Southwest Womens Options

Congressional panel studies ‘born alive’ problem that doctors call ‘medically inaccurate’

A year-long congressional investigation that opponents dismissed as “an end-to-end attack on fetal tissue donation and women’s health care” criticized two Albuquerque abortion providers. Both the University of New Mexico and Southwestern Women’s Options, according to the congressional Select Panel on Infant Rights’ Final Report released earlier this month, lack protocols to “ensure the survival of infants who show signs of life following extraction from the uterus.”

Anti-abortion activists use the term “born alive” abortion to describe the scenario, which involves an infant that is alive after a botched medical abortion. But there’s one big problem with this conclusion in the estimated $1.5 million investigation: ”born alive” abortions don’t actually occur, according to medical professionals. In a written statement to NM Political Report, the American Congress of Obstetricians and Gynecologists (ACOG) dismissed the term “born alive” as “medically inaccurate.”

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ABQ police watchdog: Feds investigating more than just video tampering claims

The scope of an ongoing federal criminal investigation into events surrounding the fatal shooting of a 19-year-old woman by an Albuquerque police officer in 2014 stretches beyond what has been previously reported. That’s according to the lead investigator for the city’s independent police watchdog group. Department of Justice officials took the rare step last month of confirming an investigation into allegations made by a whistleblower that APD employees tampered with video from officers’ body cameras and other sources, including video from the early morning hours of April 21, 2014, when then-APD officer Jeremy Dear shot Mary Hawkes. But Ed Harness, executive director of the Civilian Police Oversight Agency (CPOA), said in an interview that federal authorities are “looking into the entire case,” including whether the shooting itself was unlawful. In a series of presentations to Justice Department officials in early November, Harness and one of his investigators turned over information they had gathered during an administrative review of the shooting.

An Initiative To Legalize Marijuana In California To Appear On Nov. Ballot

Med pot bill to include all veterans and opioid dependents

A bill that would update the state’s medical cannabis law could see some changes before it’s ever heard in a legislative committee. Sen. Cisco McSorley, D-Albuquerque, prefiled his aptly named Medical Marijuana Changes bill last month. Now McSorley is working with a group of producers and patient advocates to make changes to his bill one week before the legislative session starts. McSorley told NM Political Report he wants to add opioid addiction to the list of medical conditions that qualify patients to buy cannabis. He also said he wants to allow all veterans to use cannabis medicinally.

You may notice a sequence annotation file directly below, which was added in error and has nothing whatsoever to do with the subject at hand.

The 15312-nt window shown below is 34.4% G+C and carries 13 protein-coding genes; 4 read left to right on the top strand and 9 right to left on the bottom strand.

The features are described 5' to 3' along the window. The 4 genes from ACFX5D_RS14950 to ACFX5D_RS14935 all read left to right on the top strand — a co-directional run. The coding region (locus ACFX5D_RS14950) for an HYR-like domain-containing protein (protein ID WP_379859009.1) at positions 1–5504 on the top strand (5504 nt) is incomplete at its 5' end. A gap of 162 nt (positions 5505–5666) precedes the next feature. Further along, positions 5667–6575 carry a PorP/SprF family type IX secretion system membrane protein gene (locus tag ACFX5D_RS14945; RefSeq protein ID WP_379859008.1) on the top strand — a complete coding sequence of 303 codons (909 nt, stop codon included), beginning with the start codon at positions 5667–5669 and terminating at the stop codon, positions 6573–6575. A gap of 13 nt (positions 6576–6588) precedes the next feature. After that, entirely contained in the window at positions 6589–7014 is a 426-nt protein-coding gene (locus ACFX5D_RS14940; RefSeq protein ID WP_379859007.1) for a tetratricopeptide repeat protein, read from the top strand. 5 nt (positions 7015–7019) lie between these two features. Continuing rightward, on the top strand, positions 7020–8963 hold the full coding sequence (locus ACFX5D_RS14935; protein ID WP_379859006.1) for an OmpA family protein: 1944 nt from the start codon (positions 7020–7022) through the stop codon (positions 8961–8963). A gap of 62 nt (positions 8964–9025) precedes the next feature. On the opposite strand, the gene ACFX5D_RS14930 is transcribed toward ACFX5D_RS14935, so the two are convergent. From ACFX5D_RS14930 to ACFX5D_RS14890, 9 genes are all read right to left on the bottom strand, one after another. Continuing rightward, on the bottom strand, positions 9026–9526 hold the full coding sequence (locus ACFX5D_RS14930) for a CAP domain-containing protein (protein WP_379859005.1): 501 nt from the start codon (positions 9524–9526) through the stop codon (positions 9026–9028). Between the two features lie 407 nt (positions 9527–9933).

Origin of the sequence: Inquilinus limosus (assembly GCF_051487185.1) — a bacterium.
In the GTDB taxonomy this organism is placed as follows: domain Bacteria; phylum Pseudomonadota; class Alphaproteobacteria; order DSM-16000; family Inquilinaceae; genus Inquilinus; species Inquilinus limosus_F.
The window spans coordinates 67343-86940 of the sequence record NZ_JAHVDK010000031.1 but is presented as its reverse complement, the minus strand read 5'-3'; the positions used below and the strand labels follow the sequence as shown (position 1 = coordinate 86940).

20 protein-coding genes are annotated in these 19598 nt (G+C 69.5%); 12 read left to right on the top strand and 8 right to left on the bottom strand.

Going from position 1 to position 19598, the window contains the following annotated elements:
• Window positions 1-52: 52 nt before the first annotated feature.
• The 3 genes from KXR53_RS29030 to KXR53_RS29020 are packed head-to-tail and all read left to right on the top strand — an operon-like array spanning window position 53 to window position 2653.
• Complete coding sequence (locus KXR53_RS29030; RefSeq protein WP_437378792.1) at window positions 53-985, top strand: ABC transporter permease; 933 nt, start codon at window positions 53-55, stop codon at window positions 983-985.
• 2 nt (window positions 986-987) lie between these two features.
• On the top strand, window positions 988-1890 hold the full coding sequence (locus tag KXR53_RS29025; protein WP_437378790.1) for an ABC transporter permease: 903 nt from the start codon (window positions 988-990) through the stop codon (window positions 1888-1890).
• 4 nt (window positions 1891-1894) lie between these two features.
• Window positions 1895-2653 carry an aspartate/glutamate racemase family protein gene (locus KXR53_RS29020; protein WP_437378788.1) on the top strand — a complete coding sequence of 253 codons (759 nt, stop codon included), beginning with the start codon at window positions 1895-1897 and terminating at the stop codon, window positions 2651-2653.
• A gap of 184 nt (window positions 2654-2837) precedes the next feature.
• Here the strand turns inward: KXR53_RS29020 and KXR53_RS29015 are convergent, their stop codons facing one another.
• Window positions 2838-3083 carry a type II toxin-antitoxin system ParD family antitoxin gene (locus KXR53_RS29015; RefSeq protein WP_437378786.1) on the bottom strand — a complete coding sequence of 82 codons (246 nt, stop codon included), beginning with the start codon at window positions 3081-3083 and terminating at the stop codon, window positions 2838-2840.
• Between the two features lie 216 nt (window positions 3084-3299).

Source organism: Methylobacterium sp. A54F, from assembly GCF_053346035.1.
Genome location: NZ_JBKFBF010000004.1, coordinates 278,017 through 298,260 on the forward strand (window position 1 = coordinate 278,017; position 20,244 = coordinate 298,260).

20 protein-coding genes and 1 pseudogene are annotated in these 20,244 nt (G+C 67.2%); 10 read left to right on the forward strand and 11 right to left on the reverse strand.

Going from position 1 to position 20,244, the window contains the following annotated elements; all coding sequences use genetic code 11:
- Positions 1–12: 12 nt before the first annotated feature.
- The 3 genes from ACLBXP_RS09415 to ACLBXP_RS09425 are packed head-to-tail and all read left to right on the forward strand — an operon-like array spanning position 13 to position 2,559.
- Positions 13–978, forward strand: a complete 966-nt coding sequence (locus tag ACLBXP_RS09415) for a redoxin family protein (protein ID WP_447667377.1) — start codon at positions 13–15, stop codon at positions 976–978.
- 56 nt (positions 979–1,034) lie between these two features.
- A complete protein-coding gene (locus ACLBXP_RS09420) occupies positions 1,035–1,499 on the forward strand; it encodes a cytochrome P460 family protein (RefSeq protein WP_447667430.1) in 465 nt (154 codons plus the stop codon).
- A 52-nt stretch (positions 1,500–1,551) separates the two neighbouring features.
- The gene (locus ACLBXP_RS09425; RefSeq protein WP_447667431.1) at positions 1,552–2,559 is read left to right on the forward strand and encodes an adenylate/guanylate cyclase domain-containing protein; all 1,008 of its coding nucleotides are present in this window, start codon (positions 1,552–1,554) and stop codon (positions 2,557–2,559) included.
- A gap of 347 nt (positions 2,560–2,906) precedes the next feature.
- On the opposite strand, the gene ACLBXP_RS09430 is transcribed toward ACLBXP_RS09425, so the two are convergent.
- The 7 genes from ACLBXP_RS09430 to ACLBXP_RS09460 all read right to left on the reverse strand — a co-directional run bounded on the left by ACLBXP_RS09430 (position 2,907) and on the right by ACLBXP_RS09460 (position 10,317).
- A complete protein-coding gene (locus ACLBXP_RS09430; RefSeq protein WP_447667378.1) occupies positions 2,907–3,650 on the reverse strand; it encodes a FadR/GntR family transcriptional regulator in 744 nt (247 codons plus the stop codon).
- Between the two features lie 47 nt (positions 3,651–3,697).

New York, NY USA - July 16, 2016: Donald Trump speaks during introduction Governor Mike Pence as running for vice president at Hilton hotel Midtown Manhattan

Trump appointments, policies will have long-term impacts on NM

Each announcement by President-elect Donald Trump’s transition team about his picks for cabinet positions flares public interest. Whether it’s ExxonMobil CEO Rex Tillerson to lead the State Department or former Texas Governor Rick Perry as secretary of the U.S. Department of Energy, the appointments provide insight into what the businessman’s presidency might mean for America and the rest of the world. Those appointments will have significant impacts here in New Mexico, which has 23 sovereign Native American tribes, millions of acres of federal lands and an abundance of natural resources like oil, gas, coal, copper and uranium. Not only that, but in the past five years, the state’s environmental regulations and agencies—which might have been able to hold the line against some of the incoming president’s policies—have been weakened during the administration of Gov. Susana Martinez. When it comes to issues like science and environmental regulations, high-level staff picks have long-term impacts on everything from pollution trends and energy policy to the rate at which the Earth’s atmosphere is warming.

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Beyond the food tax: Legislators aim for an overhaul of the system

Media coverage of planned tax legislation has so far focused on one hot-button topic of the proposal—reinstating a state tax on food. Santa Fe Archbishop John C. Wester and advocacy groups like New Mexico Voices for Children have vocally opposed the idea. But the two state representatives behind the proposal have not actually filed any legislation on the matter for the session that begins in January. Legislators could begin introducing bills on Dec. 15.

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TRD Secretary Padilla resigns after AG’s search warrant

State Taxation and Revenue Department Secretary Demesia Padilla resigned from her position today, according to media reports. Padilla’s resignation came after New Mexico Attorney General Hector Balderas filed a search warrant on her house related to an investigation into allegedly aiding an ex-client by using her position as TRD head. Padilla worked as a certified public accountant before Gov. Susana Martinez appointed her to the helm of TRD in 2011. Related: The key parts of the Demesia Padilla search warrant